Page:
Review Puma Mobium Elite V2

Ok, I know I promised a review of my Puma Mobium Elite V2 running shoes months ago. If you’ve actually been waiting for it, I apologize. But here it is. I hope the wait was worth it.

First, we’ll get the disclaimer out of the way. I have not been compensated for this review (but if you would like to send me a check, feel free). Nor am I affiliated with Puma or any running shoe company or store. I do admit, however, that I have always had a thing for Puma, although the last pair I actually used for running was in 1984.

There. That was relatively painless. 

I’ve had my pair of Puma Mobium Elite V2 running shoes for several months now. My first impressions of them were that they were lighter and more flexible than either my Brooks Adrenaline or my Saucony Grid Cohesion  (now retired to walking shoes), but they also had less cushioning.

Now, months later, I run almost exclusively in the Puma Mobiums. The pair I have aren’t for heel strikers, at least not extreme heel strikers, yet they’ve become more and more comfortable with each run. Maybe I adjusted my stride a little to become more of a midfoot striker, but that’s been an ongoing process and not something forced upon me by the shoe.

Also, considering I have flat feet and overpronate, I haven’t had any foot or joint pain despite the fact that these are more minimal than anything I’m used to.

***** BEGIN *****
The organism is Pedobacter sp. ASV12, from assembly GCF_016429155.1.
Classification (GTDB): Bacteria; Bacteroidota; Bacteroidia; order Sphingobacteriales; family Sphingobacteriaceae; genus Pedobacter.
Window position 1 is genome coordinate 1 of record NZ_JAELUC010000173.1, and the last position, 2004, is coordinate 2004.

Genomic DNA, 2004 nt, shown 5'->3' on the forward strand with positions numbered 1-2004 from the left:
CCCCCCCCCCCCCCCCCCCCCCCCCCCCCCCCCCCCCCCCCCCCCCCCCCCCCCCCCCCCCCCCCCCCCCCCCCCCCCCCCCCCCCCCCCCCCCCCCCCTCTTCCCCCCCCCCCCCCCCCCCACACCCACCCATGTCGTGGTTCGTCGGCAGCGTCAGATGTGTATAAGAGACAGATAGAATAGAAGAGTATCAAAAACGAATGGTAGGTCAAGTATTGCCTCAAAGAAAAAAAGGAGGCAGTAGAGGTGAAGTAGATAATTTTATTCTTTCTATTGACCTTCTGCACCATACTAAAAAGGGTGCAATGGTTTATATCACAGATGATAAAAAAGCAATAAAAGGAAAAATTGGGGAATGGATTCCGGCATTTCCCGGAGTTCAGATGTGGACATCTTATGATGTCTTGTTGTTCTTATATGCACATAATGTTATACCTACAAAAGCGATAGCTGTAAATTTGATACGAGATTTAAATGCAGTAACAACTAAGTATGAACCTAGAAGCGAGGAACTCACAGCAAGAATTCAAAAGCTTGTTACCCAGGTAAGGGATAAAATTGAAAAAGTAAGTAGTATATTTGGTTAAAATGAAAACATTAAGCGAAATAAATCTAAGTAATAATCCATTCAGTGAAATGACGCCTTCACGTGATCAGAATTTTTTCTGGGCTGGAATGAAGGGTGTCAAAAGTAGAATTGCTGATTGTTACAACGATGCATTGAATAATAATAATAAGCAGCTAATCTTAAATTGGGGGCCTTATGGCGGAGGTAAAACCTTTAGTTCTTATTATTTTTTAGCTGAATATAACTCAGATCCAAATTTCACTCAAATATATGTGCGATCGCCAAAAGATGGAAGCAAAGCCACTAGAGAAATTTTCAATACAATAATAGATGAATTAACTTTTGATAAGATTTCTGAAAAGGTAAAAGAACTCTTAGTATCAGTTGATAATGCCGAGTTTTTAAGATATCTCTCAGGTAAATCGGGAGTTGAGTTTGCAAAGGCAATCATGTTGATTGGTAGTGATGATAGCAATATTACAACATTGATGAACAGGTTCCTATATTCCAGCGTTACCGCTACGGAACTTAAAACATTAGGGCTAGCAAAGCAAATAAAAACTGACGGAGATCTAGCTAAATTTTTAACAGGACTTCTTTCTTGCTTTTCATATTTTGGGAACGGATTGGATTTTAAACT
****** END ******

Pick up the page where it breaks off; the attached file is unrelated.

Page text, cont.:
The soles have a rubber band (Mobium band) that Puma claims stretches as the foot flexes then releases all that kinetic energy when you push off. In effect, its supposed to be like snapping a rubberband. I don’t know if it does or not but I will admit that it felt like my step was springier on my outdoor runs, as if I was a little lighter.

The soles also have an arch in them where the Mobium band crosses in its figure 8 shape (see second picture below). I’m going to assume this absorbs some of the shock of your foot strike whereas other companies use thicker cushioning material to insulate your foot.

Additionally, Puma says the sole is designed like a cat’s paw. Sure. Ok. You can see the sole pictured below. I don’t know if they provide more grip as claimed, but they do seem very flexible.

The toe box is roomy, both width-wise and in front and my toes don’t feel crammed in there, nor do they rub against the front like they do with some shoes. Puma claims the shoe fabric conforms to your foot somehow. Adaptive running they call it. I don’t know if it does but I didn’t get that pinched feel across the top of my foot I get with other shoes.

To be honest, when I bought these my expectations were very low. All my other so-called running shoes from Puma were anything but made for running. They were more fashion than function. I was worried the Puma Mobiums would also turn out to be just another pair of good looking walkers. But I was pleasantly surprised to find these are an actual honest-to-goodness pair of running shoe and, despite the cool colors, aren’t just a fashion statement.

The Puma Mobium Elite V2 are now my go-to running shoes and I use them for the majority of my runs, preferring them to my Brooks Adrenaline, which had been my previous go-to shoes.

I’m happy Puma is finally concentrating on R&D in their running shoe development instead of relying on their marketing department.

If you’re looking for a comfortable, light weight trainer, then consider looking at a pair of these.

Run. Buy new shoes.Run some more.

-30-

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